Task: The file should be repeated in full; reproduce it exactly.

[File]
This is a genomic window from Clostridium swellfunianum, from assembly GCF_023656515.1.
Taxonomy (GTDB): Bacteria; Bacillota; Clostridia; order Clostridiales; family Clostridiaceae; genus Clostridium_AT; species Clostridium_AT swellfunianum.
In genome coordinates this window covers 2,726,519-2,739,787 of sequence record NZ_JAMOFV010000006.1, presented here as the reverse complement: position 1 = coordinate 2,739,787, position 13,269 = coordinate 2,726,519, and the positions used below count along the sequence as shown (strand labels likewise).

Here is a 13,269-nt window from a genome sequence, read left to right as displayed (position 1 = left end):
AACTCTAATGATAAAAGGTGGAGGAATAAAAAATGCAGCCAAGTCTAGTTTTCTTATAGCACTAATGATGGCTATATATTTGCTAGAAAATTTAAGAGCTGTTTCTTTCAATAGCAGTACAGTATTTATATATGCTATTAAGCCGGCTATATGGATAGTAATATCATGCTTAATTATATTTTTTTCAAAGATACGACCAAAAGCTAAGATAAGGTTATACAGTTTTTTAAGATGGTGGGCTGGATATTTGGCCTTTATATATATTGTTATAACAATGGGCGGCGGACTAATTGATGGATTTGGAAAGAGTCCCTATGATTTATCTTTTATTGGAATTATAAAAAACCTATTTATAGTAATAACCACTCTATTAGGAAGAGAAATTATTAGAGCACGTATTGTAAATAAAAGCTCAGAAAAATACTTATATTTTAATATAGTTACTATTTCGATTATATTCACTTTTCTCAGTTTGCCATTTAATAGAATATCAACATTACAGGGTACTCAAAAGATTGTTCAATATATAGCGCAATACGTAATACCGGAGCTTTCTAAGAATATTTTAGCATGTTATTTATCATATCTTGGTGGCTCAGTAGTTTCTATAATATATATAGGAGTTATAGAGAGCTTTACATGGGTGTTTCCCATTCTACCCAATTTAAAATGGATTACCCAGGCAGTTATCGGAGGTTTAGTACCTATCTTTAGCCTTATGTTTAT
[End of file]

This is a genomic window from Clostridium swellfunianum, from assembly GCF_023656515.1.
Taxonomy (GTDB): Bacteria; Bacillota; Clostridia; order Clostridiales; family Clostridiaceae; genus Clostridium_AT; species Clostridium_AT swellfunianum.
In genome coordinates this window covers 2,726,519-2,739,787 of sequence record NZ_JAMOFV010000006.1, presented here as the reverse complement: position 1 = coordinate 2,739,787, position 13,269 = coordinate 2,726,519, and the positions used below count along the sequence as shown (strand labels likewise).

Here is a 13,269-nt window from a genome sequence, read left to right as displayed (position 1 = left end):
AACTCTAATGATAAAAGGTGGAGGAATAAAAAATGCAGCCAAGTCTAGTTTTCTTATAGCACTAATGATGGCTATATATTTGCTAGAAAATTTAAGAGCTGTTTCTTTCAATAGCAGTACAGTATTTATATATGCTATTAAGCCGGCTATATGGATAGTAATATCATGCTTAATTATATTTTTTTCAAAGATACGACCAAAAGCTAAGATAAGGTTATACAGTTTTTTAAGATGGTGGGCTGGATATTTGGCCTTTATATATATTGTTATAACAATGGGCGGCGGACTAATTGATGGATTTGGAAAGAGTCCCTATGATTTATCTTTTATTGGAATTATAAAAAACCTATTTATAGTAATAACCACTCTATTAGGAAGAGAAATTATTAGAGCACGTATTGTAAATAAAAGCTCAGAAAAATACTTATATTTTAATATAGTTACTATTTCGATTATATTCACTTTTCTCAGTTTGCCATTTAATAGAATATCAACATTACAGGGTACTCAAAAGATTGTTCAATATATAGCGCAATACGTAATACCGGAGCTTTCTAAGAATATTTTAGCATGTTATTTATCATATCTTGGTGGCTCAGTAGTTTCTATAATATATATAGGAGTTATAGAGAGCTTTACATGGGTGTTTCCCATTCTACCCAATTTAAAATGGATTACCCAGGCAGTTATCGGAGGTTTAGTACCTATCTTTAGCCTTATGTTTAT